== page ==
A meteor streaked through U.S. eastern skies Friday with more than 300 reported sighting it in 13 states, according to Reuters.
The American Meteor Society confirmed the meteor and cited reports from Canada down through North Carolina and even as far inland as Ohio at about 8 p.m. Described as more fiery than Venus and about the size of an exercise ball, the spectacle triggered an outpour of social media response late into Friday, CNN notes. Throughout the evening Twitter was flooded with tweets about sightings of the phenomenon.
Bill Cooke of NASA’s Meteoroid Environmental Office told the Associated Press that the fireball appeared to be as bright as the full moon. “The thing is probably a yard across. We basically have [had] a boulder enter the atmosphere over the northeast.”
A fireball is a meteor that is larger than normal according to a statement from the American Meteor Society’s Robert Lunsford. It is rare for a person to witness one or two per lifetime. In this instance, residents along the eastern seaboard and in major metropolises like New York City and Washington, D.C., were lucky enough to spot one.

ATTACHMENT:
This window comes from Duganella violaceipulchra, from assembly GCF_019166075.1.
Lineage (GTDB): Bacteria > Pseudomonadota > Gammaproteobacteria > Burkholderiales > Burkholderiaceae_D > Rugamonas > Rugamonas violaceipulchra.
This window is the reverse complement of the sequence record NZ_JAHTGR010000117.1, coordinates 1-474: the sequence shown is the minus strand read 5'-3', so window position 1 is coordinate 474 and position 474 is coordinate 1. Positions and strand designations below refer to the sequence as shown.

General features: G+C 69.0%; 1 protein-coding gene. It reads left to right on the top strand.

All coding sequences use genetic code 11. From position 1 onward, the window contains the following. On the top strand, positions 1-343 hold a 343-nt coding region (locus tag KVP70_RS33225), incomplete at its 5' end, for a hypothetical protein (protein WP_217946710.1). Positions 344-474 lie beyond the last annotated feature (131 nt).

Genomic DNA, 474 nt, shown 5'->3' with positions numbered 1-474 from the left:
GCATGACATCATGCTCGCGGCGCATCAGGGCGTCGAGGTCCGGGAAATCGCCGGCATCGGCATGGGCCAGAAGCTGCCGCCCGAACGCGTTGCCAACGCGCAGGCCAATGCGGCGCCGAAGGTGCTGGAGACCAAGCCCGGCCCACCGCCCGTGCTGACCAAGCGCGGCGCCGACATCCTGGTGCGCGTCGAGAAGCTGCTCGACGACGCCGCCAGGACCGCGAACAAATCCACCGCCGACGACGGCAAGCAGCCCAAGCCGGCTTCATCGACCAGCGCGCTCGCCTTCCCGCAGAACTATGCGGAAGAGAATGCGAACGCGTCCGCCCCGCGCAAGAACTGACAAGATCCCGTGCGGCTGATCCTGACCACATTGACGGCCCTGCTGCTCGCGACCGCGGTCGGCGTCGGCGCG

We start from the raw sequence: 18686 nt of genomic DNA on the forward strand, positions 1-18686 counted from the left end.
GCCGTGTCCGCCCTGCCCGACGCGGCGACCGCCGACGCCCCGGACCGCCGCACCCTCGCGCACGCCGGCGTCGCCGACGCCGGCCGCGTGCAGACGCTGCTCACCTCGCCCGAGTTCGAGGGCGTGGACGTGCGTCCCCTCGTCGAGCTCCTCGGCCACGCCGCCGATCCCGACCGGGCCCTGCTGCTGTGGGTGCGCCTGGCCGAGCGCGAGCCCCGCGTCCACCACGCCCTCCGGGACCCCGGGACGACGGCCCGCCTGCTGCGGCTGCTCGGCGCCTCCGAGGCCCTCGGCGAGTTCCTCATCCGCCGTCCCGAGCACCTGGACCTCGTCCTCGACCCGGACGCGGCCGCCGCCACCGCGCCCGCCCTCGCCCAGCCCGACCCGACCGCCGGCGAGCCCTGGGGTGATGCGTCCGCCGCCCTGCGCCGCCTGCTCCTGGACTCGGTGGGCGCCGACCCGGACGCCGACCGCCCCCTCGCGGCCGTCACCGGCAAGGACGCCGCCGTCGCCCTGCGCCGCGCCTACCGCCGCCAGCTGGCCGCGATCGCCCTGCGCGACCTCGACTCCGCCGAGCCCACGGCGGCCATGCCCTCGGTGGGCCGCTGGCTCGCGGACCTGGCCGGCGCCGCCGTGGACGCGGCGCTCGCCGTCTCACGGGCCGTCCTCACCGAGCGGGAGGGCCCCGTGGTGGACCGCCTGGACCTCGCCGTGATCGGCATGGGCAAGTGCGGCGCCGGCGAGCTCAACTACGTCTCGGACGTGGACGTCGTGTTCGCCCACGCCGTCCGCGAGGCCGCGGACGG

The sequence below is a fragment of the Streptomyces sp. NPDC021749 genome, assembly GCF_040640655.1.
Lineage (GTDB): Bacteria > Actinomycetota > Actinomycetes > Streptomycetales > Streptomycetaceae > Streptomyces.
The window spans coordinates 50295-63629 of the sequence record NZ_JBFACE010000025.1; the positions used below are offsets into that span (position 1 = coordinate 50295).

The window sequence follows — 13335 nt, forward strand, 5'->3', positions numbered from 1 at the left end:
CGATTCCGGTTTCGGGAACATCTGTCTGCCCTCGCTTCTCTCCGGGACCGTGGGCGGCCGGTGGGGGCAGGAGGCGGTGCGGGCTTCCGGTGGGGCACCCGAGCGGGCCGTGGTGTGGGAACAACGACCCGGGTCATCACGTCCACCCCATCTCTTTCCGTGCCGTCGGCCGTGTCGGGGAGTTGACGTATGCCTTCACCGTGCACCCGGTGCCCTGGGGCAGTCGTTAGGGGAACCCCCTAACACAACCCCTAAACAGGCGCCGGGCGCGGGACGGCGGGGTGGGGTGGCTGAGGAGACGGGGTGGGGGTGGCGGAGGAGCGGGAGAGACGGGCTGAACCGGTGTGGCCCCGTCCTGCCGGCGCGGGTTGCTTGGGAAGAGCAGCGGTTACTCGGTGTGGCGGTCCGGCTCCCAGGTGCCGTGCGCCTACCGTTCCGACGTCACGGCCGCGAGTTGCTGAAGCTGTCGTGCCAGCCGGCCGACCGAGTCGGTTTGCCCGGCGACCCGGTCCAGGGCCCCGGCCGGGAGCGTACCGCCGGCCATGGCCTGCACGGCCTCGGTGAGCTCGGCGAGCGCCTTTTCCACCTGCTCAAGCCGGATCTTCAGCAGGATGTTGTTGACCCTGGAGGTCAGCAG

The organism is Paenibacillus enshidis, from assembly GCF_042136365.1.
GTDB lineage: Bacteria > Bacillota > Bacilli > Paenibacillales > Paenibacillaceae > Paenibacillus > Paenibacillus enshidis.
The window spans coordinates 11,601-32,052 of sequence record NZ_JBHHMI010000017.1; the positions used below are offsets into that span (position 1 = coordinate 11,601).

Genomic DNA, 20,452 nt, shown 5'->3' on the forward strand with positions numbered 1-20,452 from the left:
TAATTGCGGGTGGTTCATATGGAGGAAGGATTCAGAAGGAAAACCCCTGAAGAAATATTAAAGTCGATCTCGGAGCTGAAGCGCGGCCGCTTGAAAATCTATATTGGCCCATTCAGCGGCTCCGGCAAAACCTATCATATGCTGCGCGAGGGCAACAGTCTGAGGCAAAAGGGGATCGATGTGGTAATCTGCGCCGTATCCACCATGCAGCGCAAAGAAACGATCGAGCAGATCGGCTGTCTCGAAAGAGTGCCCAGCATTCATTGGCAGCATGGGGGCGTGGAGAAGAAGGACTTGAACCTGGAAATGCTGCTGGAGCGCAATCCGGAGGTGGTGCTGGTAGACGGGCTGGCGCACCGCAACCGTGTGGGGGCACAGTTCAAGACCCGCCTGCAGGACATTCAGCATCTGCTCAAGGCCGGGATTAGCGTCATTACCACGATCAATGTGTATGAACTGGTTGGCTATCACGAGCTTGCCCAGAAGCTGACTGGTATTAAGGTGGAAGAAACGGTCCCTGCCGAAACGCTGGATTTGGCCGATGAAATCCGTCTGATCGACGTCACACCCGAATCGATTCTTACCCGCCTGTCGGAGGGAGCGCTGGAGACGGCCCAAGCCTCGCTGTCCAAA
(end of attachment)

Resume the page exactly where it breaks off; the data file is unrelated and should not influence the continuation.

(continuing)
The sizable meteor may have produced meteorites, or smaller fragments that sometimes hit the Earth before burning out, but if so, they descended into the Atlantic Ocean, Cooke said to CNN.
More recently, a reported 10-ton meteor moving 33,000 mph exploded over Russian skies, injuring more than 1,000 people and leaving the rest of the world a bit unnerved about the fast, fiery rocks. CNN adds that not all were thrilled with the sighting:
seriously, after that massive meteor in california a few weeks ago, the one that hit russia, and now this hugee one tonight- little scaryy—
Olivia (@0livia_alice) March 23, 2013
WATCH: Meteorites Crash in Russia